New leadership in Office of Equity Issues, full-time Title IX investigator position remains vacant

By Anna Busalacchi, Co-Editor-in-Chief

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The Office of Equity Issues, an office of two people, is undergoing a complete turnaround with new employees after the former Title IX coordinator at the college, Verron Fisher, left in May of this year for a position as the Title IX deputy director at the School of the Art Institute of Chicago.

Dean of Students Douglas Eck said since Fisher left the college, the Office of Equity Issues, which deals with reports of sexual misconduct and discrimination, has had an interim Title IX coordinator and interim Title IX investigator, until recently when a new full-time Title IX coordinator was hired. 

Neil Callicoat, the new director of the Office of Equity Issues and Title IX coordinator, began in his position on Aug. 10 and said the goal now is to hire a full-time investigator, for which interviews are currently underway.

Orterio Villa, former interim Title IX coordinator and former director of Student Organizations and Leadership, recently left the college. Heading into the fall semester, Nissan Wasfie, director of Student Communications, will remain in his role as interim Title IX investigator until the position is filled.

“I want to make sure that we’re putting the right person in the role [of Title IX investigator] as opposed to putting someone in as soon as possible,” Callicoat said. “There’s a much heavier weight on getting the right person than getting the first person. I’m very hopeful that we’ll find someone.”

Callicoat said he has already administered an hour-long training with student resident assistants, making sure they understand Title IX and their role to report an instance as well as the resources available for students. He has plans to do more training for other faculty and student groups on campus. 

With years of experience working in different roles in the education industry, Callicoat said he began doing Title IX-based work about five years ago and recently left his position as deputy Title IX coordinator at DeVry University. He received his bachelor’s degree at Northern Illinois University in organizational management and his master’s degree in business administration at the Keller Graduate School of Management. He is also a certified Title IX coordinator and civil rights investigator under the Association of Title IX Administrators, or ATIXA.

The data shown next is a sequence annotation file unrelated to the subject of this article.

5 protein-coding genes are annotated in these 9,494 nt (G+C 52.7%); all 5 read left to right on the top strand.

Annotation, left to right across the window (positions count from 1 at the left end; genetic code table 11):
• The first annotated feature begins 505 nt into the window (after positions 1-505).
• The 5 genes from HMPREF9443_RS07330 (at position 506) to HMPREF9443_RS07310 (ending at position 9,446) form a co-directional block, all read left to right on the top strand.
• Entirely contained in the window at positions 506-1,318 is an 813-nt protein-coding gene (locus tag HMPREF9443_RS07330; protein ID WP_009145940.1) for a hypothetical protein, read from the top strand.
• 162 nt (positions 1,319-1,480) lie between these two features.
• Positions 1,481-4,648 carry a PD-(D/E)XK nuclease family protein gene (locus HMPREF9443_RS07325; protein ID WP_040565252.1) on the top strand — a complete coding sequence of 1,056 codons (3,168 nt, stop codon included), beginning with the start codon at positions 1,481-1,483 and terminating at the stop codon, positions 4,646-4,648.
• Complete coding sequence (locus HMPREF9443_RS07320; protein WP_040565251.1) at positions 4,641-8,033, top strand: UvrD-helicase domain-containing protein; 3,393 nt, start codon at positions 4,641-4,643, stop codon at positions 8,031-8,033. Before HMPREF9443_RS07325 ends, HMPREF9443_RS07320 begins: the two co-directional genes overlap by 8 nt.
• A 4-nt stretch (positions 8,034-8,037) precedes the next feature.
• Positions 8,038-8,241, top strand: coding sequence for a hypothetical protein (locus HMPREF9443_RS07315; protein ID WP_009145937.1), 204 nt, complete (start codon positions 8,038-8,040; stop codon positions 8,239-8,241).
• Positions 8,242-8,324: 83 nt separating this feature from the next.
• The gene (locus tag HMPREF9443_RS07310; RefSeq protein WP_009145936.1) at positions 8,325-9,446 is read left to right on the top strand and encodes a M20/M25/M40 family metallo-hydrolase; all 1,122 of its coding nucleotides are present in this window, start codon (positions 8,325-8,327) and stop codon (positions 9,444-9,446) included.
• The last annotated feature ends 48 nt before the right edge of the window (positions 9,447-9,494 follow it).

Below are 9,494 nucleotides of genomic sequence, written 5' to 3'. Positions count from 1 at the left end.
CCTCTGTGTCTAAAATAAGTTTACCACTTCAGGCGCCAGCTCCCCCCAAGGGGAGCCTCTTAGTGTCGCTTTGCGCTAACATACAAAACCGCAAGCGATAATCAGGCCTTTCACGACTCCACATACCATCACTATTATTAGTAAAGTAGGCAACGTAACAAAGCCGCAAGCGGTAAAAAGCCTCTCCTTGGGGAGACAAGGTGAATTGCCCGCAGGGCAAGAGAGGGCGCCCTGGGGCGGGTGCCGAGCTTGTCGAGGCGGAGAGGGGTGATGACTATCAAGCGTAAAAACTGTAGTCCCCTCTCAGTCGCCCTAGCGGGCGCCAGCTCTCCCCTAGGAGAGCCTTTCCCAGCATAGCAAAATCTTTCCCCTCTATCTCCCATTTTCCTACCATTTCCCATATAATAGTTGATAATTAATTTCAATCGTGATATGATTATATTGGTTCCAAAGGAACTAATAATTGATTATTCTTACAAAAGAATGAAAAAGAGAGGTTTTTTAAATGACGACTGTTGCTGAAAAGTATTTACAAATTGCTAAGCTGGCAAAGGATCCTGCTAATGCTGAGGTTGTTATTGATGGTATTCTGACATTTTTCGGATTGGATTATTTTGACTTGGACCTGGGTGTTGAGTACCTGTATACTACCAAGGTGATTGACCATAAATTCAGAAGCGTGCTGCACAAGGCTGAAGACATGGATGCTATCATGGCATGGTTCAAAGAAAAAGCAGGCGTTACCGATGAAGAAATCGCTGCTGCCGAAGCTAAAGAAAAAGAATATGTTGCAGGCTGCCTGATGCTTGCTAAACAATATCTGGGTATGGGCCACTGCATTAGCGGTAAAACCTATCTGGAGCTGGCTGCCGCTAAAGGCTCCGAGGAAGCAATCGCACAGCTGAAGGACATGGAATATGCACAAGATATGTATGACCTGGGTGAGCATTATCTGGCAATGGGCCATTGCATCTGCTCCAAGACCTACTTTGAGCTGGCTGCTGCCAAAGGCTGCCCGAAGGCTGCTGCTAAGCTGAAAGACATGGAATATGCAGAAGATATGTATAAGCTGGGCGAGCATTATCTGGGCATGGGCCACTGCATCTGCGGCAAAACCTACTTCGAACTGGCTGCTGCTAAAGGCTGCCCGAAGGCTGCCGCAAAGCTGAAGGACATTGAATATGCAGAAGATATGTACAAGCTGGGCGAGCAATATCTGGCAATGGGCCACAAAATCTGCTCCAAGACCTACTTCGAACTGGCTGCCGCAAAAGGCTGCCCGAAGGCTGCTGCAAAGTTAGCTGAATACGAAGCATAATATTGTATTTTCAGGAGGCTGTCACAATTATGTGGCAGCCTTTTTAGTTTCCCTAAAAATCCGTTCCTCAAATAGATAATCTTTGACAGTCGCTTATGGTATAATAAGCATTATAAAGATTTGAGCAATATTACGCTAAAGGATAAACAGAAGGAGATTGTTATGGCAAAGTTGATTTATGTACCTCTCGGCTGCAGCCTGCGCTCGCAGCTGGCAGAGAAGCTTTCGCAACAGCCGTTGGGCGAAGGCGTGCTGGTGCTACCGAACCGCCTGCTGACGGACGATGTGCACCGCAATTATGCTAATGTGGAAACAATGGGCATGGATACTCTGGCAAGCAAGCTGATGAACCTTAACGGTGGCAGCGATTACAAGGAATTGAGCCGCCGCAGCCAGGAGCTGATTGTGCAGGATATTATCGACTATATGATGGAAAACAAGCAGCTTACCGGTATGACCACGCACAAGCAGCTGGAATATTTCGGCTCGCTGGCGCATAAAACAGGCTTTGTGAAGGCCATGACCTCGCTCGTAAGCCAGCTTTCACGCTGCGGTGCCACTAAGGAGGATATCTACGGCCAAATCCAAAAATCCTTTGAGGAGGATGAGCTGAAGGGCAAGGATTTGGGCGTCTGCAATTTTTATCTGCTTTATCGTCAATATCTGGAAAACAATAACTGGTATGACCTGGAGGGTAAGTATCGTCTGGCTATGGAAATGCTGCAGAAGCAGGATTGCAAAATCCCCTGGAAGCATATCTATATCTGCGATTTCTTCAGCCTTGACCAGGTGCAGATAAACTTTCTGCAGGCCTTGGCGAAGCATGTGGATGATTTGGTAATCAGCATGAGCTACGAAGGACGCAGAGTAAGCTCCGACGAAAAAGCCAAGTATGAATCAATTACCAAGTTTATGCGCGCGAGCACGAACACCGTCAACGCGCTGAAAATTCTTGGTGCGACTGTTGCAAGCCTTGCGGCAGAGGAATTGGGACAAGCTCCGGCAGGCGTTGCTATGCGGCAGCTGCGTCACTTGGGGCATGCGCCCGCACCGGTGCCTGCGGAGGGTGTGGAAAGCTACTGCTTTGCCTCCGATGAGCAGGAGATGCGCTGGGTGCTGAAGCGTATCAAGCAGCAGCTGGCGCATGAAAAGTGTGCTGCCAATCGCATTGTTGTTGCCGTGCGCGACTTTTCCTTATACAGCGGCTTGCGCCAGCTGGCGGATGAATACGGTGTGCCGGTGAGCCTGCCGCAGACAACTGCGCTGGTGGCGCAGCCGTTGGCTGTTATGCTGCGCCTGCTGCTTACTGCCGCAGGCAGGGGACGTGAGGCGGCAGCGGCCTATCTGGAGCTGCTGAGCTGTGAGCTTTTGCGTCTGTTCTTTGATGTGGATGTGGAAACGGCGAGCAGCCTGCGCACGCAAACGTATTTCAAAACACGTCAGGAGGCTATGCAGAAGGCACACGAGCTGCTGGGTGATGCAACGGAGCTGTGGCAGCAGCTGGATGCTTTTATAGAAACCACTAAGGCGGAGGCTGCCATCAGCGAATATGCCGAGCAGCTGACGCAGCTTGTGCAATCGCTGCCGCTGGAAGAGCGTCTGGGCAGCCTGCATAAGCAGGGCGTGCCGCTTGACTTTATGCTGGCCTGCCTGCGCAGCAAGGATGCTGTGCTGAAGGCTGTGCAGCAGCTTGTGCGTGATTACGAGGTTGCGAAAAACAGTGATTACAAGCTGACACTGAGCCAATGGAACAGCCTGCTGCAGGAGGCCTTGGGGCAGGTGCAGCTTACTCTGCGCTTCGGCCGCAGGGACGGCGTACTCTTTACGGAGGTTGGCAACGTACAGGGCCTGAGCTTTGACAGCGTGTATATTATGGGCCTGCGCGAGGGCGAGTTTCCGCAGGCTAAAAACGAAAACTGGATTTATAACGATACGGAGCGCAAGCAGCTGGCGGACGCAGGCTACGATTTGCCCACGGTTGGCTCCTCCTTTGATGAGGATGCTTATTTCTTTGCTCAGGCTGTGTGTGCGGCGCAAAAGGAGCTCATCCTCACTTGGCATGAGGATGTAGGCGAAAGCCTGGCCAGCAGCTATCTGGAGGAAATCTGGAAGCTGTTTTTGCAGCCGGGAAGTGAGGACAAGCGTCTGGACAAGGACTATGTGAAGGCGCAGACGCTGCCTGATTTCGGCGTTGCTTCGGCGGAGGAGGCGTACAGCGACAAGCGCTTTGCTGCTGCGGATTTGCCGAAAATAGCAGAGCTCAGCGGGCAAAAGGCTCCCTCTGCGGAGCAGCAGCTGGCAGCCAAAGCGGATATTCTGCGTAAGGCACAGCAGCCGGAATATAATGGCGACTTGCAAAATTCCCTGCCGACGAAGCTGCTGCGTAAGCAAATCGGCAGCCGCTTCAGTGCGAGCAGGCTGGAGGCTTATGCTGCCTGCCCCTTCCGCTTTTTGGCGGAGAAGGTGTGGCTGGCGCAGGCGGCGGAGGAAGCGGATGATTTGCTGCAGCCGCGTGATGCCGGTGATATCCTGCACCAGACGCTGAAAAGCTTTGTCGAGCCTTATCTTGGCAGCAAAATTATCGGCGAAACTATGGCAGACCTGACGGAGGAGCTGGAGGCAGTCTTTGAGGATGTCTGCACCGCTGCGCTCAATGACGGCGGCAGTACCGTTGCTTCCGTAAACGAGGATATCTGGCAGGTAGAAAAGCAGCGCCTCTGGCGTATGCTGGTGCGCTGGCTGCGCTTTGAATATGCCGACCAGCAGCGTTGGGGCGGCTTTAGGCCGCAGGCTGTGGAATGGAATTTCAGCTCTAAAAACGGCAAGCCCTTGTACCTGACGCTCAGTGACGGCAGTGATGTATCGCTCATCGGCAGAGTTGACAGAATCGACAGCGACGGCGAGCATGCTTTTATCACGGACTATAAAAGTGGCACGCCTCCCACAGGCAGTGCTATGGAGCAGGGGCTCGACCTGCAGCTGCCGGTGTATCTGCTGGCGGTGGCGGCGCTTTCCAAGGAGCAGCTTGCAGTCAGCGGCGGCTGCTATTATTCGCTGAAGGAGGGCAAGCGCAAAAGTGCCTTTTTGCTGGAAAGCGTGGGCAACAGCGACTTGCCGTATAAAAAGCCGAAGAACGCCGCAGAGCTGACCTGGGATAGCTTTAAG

Callicoat said he feels strongly about Title IX rights and ensuring all students have equal access to their education.

“I think that Title IX is very important, and everyone should at least have an understanding of what Title IX is, what it isn’t and how to reach out if you need resources or to make a report,” Callicoat said. “I want to make sure that everyone on campus has at least that baseline understanding of what our office does.”

On July 8, President and CEO Kwang-Wu Kim wrote a letter to faculty, staff and students outlining the findings of an investigation by the Mayer Brown law firm of alleged sexual misconduct toward former faculty member Cara Dehnert by former Associate Professor of English and Creative Writing Sam Weller that resulted in his termination, as reported by the Chronicle.

Mayer Brown also reviewed the college’s Title IX and Human Resources processes after Dehnert said she told Human Resources “everything” in February 2020 and heard nothing back prior to making her allegations public.